This review of Torchlight 2 is going to be short and sweet, because frankly, there’s just not a whole lot to say. Don’t get me wrong, that’s not a bad thing; indeed my usual verbose tirades are usually reserved for the worst of the worst. Torchlight 2 may not be have anything new or revolutionary going on for me to gush over, but that doesn’t mean it’s not a great deal of fun.
First off, I’m just going to get this out of the way: Torchlight 2 is freakishly similar to Diablo 2. From the story to the locales to the gameplay, this might have been called Diablo 2.5: The Torchlight Chronicles. To summarize (both games), one of the main characters from the first game (the Alchemist), upon vanquishing the great evil that plagued the town of Torchlight, has somewhat abruptly become the new big baddie and begins a journey to cure himself of the taint of evil. Your job, as one of four new adventurers, is to hunt him down, traversing forests, deserts and jungles, battling minions and saving magical guardians that are left in the Alchemist’s wake. See? I told you it was extremely familiar territory.
Okay, so the narrative, locations…hell, the whole game is one big “homage” (yes, that’s a generous word to use). Does that mean that if you’ve played Diablo 2, you will yawn at this game? No way. However for simplicity’s sake, I’ll just talk about the things that stand out as interesting or unique.
The first game’s cartoonish visuals make a return here, with vivid, enchanting colors and simple, but charming character models. I won’t lie, the style is not my favorite, but that’s simply personal preference; even though I tend to prefer my graphics a bit more realistic, I can’t fault anything in the visual department because it’s executed so damn well. Fires glow, sandstorms furiously whip around and magical effects light up the snowy night (yes, there’s weather and a day/night cycle). Likewise, dungeon interiors are not only quite varied (crypts, pirate hideouts, caves, temples, forts) with procedurally generated goodness, but even the backgrounds off in the distance are often modeled in 3D and add an amazing depth when crossing bridges or edging around cliffs.
This time around, there are four classes to choose from that boils down to mage, hit-and-run fighter, tank, and archer. There’s quite a bit of overlap there, though, as the Engineer can act as both a tank and a ranged bomber while the Embermage can serve as both a glass cannon or crowd control. This is simultaneously liberating, as you can more freely make the character you want rather than being forced down preset builds, and it could be a bit confusing for newcomers, as even I had trouble understanding how to make the Outlander’s skills synergize together in a productive, non-repetitive way.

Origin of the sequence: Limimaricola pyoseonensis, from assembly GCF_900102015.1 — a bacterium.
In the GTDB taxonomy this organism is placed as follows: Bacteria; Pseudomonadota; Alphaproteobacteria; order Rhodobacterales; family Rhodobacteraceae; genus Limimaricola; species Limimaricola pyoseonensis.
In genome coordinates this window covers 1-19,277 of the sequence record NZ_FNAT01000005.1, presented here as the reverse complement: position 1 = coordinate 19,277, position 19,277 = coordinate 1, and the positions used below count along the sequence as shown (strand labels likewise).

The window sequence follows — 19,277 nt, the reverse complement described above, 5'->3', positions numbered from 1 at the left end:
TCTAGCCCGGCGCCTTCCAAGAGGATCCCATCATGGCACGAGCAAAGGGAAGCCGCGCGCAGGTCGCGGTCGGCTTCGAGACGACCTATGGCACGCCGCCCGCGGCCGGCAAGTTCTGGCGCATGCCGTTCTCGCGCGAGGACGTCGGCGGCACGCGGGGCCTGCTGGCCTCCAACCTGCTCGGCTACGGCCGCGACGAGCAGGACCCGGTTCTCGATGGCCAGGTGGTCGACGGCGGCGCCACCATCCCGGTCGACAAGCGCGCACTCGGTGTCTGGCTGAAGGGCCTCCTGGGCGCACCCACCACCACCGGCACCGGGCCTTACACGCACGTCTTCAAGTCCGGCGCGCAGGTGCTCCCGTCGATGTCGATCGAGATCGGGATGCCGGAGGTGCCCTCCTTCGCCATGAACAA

On the whole, the game plays out its action-RPG fare with elegance. Most of the time you’re pounding those mouse buttons furiously and, by the end, juggling a fair bit of hot keys as the difficulty ratchets up. Helping you in that task is a charge bar unique to each class that fills up as you kill and when the bar’s blood lust has been momentarily sated, you gain access to a special buff or skill enhancement (such as the Embermage’s eight second infinite mana charge effect). There are few skills here and there that synergize with the charge meter but overall, it’s just a nice change-of-pace add-on.
Another notable feature include the wonderful, and flawlessly smooth multiplayer. While it was painfully missing in the first game, here it works the way all multiplayer in games should work: exactly as you would intuit they should, never calling attention to itself with bugs or bad design. Finally, the little extras thrown in, such as the random mini-level “phase dimensions” that pop up and the quest to find the key to open the golden chest in each area do a great job of diverting your attention for short bursts to keep things from getting too grind-y.
If I’m nitpicking, the only real areas where developer Runic Games could have gone that extra mile would be the length of the game and character model differentiation. Those three acts really fly by and even my over-thorough self barely clocked 15 hours on my first play through. Playing all four classes will help with that replay value, but that brings me to my next gripe: all the characters end up looking the same. Almost immediately while playing multiplayer with a friend, we went from an gunslinging outlaw and steampunk engineer to…two guys running around in hoods and furs armor. I realize it would have taken a huge amount of art assets and time to make all armor pieces match the unique character aesthetics, but without that effort, most everyone’s character will end up looking the same, barring the occasional class-specific rare finds.
Torchlight 2 is an easy game to recommend. It’s got everything you could want from a top down action-RPG with none of the recent pitfalls (such as Diablo 3‘s always-online requirement). And at $20, there’s very little reason to pass this game up.
See? I told you this review would be short. Go buy it!
Final Score: 90